Sultan, Washington -- A resident pumps water from the basement of his home, which he had just had raised to protect it from flooding. Record rains caused severe flooding across the state in November 2006. Marvin Nauman/FEMA photo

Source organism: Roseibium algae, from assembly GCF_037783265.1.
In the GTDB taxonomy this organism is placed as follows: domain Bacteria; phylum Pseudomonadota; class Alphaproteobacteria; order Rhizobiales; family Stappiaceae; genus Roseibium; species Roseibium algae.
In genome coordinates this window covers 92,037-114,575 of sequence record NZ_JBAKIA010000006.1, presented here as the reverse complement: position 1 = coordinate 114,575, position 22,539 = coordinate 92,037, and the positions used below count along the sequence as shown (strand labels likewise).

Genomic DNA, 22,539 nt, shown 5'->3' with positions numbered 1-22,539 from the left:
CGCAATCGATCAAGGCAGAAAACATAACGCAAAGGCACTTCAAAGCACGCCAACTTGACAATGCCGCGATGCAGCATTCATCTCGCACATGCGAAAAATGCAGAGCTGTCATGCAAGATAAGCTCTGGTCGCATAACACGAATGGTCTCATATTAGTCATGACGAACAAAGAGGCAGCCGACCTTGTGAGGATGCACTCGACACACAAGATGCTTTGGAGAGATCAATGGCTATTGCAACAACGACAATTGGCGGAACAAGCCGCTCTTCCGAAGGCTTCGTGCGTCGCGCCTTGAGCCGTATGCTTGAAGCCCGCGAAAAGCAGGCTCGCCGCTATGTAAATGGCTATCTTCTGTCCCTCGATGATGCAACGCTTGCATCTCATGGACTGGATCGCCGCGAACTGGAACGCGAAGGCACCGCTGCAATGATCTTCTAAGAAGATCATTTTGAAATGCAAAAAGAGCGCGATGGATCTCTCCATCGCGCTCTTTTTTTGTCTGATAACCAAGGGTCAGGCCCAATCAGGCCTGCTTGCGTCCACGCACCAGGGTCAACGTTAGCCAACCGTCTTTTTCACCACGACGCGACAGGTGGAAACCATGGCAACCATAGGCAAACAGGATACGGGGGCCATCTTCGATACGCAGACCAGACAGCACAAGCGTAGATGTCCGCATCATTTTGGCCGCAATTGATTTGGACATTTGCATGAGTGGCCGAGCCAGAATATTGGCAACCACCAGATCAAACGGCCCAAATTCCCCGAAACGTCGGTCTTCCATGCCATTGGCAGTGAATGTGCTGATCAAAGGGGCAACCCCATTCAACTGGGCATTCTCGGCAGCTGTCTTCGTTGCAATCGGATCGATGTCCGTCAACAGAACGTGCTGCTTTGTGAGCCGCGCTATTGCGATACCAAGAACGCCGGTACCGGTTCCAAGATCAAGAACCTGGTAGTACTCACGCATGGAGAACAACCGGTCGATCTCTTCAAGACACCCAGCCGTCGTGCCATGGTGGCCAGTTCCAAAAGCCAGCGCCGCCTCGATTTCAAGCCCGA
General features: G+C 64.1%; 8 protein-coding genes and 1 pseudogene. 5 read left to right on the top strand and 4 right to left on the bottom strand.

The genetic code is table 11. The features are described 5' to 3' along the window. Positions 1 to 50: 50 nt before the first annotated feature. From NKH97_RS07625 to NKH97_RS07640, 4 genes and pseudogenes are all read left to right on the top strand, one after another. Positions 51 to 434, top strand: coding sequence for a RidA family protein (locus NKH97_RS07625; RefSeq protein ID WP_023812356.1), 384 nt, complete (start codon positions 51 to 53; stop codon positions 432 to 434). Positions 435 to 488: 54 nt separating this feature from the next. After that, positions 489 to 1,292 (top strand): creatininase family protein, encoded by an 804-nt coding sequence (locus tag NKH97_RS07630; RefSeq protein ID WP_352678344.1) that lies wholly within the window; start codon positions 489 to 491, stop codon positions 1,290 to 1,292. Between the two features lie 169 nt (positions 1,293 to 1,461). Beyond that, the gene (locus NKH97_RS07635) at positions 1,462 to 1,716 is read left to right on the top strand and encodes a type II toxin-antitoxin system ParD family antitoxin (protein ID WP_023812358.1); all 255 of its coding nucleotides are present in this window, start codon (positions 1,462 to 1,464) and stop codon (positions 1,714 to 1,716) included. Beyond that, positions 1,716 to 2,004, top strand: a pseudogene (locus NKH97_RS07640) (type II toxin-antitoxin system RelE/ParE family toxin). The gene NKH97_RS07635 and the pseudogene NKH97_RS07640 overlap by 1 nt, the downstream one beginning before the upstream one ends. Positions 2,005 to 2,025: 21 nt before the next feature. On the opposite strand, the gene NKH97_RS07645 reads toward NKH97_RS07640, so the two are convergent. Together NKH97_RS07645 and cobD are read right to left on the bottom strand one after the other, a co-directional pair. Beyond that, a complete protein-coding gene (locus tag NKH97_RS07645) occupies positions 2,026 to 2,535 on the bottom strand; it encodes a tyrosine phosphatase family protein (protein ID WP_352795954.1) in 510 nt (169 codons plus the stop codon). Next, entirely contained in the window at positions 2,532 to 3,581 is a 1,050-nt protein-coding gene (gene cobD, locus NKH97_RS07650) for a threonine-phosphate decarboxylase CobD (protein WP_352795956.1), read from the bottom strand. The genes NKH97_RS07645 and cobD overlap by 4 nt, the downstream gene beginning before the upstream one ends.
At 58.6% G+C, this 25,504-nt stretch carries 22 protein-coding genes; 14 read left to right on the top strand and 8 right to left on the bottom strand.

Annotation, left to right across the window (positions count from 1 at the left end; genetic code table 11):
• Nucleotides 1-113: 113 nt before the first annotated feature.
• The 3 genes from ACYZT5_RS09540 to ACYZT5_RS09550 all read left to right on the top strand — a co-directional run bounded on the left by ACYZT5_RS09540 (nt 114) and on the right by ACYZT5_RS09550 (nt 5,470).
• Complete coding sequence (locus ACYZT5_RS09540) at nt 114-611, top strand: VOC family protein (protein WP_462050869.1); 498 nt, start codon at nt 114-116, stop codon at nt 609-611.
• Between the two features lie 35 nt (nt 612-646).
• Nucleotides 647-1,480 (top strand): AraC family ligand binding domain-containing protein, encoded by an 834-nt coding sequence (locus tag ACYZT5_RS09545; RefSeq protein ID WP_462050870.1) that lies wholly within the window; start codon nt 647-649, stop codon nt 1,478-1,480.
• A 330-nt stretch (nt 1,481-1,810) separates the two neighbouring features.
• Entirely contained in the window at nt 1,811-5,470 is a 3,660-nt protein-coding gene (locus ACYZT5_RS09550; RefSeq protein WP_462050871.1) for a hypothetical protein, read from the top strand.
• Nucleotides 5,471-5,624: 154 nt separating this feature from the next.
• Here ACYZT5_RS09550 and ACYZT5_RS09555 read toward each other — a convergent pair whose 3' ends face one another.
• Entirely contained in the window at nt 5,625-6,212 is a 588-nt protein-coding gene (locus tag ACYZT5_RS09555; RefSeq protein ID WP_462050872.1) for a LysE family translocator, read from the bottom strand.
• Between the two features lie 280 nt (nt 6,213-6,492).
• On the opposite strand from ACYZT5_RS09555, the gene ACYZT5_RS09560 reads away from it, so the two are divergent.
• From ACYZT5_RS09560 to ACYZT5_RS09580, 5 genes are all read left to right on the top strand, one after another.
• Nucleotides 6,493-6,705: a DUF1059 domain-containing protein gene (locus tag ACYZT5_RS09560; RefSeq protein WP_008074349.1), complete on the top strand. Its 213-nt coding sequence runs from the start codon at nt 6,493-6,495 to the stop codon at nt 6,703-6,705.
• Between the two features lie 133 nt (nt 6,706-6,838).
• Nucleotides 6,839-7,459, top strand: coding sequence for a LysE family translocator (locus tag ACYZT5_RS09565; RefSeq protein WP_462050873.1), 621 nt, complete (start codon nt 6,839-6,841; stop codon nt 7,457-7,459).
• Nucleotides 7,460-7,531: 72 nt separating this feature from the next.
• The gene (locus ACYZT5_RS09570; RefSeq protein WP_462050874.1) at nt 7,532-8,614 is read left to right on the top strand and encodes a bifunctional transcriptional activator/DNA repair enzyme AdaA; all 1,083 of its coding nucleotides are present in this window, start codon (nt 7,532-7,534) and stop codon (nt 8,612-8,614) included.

While we didn't have any major hurricanes, 2006 still held plenty of other natural disasters. Pick any month and you’ll find a federal disaster declaration, probably several. In all, 50 events were severe enough to earn a declaration. And the disaster that topped the list? Flooding wins with 64% of all 2006 declarations. Where did these disasters occur? In 34 states and all four regions of the country including Hawaii, for an earthquake, and Alaska, for wildfire. Rounding out the federal disaster list for 2006 were severe winds, tornadoes, and winter storms. Interestingly, wildfire accounted for only two federal disaster declarations, but don’t be deceived. We had a record-setting wildfire season this year, with nearly 10 million acres burned in the Lower 48 states. If you learn anything from the above information it should be that disasters happen all over the nation, at all times of the year, to people just like you. The good news is that many people are learning about the disaster risks they face and taking steps to better protect their families and homes. For 2007 resolve to be one of them!